Hmmm...I suspect the correct word is adequate.
As I'm reasonably confident that the marginal successes we've managed to achieve in not having an absolute disaster in Iraq & Afghanistan have been more to do with the capability at the Company Minus level to make it work. Some of the Company + planning was frankly delusional. Trying to engage hostile forces wearing flip flops and dish-dashs whilst we're carrying everything and a kitchen sink was the height of insanity...
So what we’re saying is that Generals (and Admirals and Air Chief Marshals) are human too?
That’s a long-winded way of describing the cu nt.
One of his worst moments was his outrage when the crew of the downed Herc were repatriated from Iraq - one of the chaps was an Aussie by birth, albeit serving in the RAF rather than the RAAF. His coffin was draped with the Australian flag during the ceremony at Basrah. Next thing we know, the SAM is yelling that QRs have been breached, since the only acceptable flag for a coffin is the Union Jack.To be fair, the senior individual making the analysis of the SAM did follow that up with something like 'or, to put it another way, he's a ****'. He then went on to analyse some of the SAM's later career in language which Phil Osborn might have found a tad strong. I don't think he was a fan (but was anybody?).
One of his worst moments was his outrage when the crew of the downed Herc were repatriated from Iraq - one of the chaps was an Aussie by birth, albeit serving in the RAF rather than the RAAF. His coffin was draped with the Australian flag during the ceremony at Basrah. Next thing we know, the SAM is yelling that QRs have been breached, since the only acceptable flag for a coffin is the Union Jack.
Twat. Utter, utter, twat.
And yes, air defender - Lightnings, then Phantoms.
most of my flying was operational, which kinda rules out the F3 Tornado.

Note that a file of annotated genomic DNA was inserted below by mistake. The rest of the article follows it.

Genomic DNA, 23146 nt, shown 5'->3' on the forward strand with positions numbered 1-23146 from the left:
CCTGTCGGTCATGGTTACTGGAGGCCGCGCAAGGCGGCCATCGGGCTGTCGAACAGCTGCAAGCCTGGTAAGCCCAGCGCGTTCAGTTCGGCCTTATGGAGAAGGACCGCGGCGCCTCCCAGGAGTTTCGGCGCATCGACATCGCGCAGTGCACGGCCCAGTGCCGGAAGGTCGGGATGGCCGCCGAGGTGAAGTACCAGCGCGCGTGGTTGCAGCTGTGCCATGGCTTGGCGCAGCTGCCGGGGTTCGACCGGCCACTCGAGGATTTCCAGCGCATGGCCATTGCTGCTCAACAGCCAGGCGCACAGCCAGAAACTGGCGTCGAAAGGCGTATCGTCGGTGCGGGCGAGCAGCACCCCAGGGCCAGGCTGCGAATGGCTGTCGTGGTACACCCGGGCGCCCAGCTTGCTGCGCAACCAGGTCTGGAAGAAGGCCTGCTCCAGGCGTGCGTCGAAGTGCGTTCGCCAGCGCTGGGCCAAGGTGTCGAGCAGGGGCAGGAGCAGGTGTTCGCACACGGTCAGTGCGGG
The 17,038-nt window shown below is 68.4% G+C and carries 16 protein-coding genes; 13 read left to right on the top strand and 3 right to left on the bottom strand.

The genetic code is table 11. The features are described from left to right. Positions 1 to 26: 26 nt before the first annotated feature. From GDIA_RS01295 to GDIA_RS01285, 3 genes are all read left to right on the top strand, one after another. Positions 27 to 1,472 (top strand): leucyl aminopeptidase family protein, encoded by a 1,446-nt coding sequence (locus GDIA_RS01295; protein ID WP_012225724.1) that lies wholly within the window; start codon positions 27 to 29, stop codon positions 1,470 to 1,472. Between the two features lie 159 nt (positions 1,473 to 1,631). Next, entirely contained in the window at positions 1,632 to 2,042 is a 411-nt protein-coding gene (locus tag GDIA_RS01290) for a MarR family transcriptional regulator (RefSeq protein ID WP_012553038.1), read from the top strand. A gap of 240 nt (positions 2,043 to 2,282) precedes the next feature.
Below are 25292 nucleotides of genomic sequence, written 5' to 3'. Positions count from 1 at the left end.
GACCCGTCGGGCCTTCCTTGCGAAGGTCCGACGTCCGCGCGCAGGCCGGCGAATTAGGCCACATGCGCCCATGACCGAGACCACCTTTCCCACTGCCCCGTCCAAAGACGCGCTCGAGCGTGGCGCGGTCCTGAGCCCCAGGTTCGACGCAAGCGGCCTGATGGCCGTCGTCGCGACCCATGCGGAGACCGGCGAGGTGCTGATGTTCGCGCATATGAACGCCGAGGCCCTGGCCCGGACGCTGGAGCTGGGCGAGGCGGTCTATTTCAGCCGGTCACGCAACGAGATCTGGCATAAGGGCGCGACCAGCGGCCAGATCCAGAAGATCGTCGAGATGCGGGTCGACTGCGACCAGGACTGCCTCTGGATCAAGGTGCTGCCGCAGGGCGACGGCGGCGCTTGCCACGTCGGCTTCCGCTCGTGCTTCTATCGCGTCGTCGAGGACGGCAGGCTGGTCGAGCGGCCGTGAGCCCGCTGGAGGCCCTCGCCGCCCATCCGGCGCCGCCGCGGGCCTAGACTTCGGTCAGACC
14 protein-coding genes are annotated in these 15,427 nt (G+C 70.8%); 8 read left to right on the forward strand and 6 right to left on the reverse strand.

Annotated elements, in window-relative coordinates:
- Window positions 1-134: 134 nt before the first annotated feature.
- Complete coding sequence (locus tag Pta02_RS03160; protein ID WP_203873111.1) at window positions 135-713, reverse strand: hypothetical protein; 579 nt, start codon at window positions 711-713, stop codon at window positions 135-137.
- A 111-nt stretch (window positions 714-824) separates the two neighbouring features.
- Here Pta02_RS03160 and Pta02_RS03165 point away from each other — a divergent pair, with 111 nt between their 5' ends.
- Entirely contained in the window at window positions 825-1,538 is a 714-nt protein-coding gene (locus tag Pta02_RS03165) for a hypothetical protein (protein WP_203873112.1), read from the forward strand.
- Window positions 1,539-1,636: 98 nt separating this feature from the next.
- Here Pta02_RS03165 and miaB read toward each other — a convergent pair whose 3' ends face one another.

Which one? The Harrier or Strikemaster pilot?
Indeed there are. In fact it does make a change to talk about the good eggs, which I like to think are in the majority.I suspect that your view gets currency mainly because it's the knobs like Cowan and Jones that get the column inches. There's no publicity in being a good senior officer - and there are a lot out there.
I’d agree with that, both could be prickly but in essence well intentioned. We lost a bloke in Afg a couple of months before you arrived, when Stu A was the 1*. He came and spent the day with us and was absolutely brilliant with the blokes. I could recall that 8 years later when getting the “gobstopper” treatment!Maybe......
Atha or Stirrup...
I actually found both quite decent despite the fact they were both aircrew.
So rather than who would we like to see fail next, who would like to succeed? Who do we think should be at the top, who would make the changes for the better and set the example for others to aspire too?
It's a question of time. They don't get enough of it to make a difference, that is incapable of being undone by their successor. What I find interesting here is that by the stage you're at that rarefied atmosphere, it's a relatively small cohort of individuals, so is there much to choose from in terms of personality?
Unless I am well wide of the mark, the Scottish Officer flew F-4s?
What was it about the F-4 fleet, they almost prided themselves in breeding c**ts.
I agree fully, I suspect that the issue is that great leaders (of which the Army has many) do not progress as well as their more 'politically astute' brother officers.
It is the same in many environments, the best salesman/ mechanic or whatever rarely gets promoted to run the office/ workshop. Such a promotion requires totally different skillsets.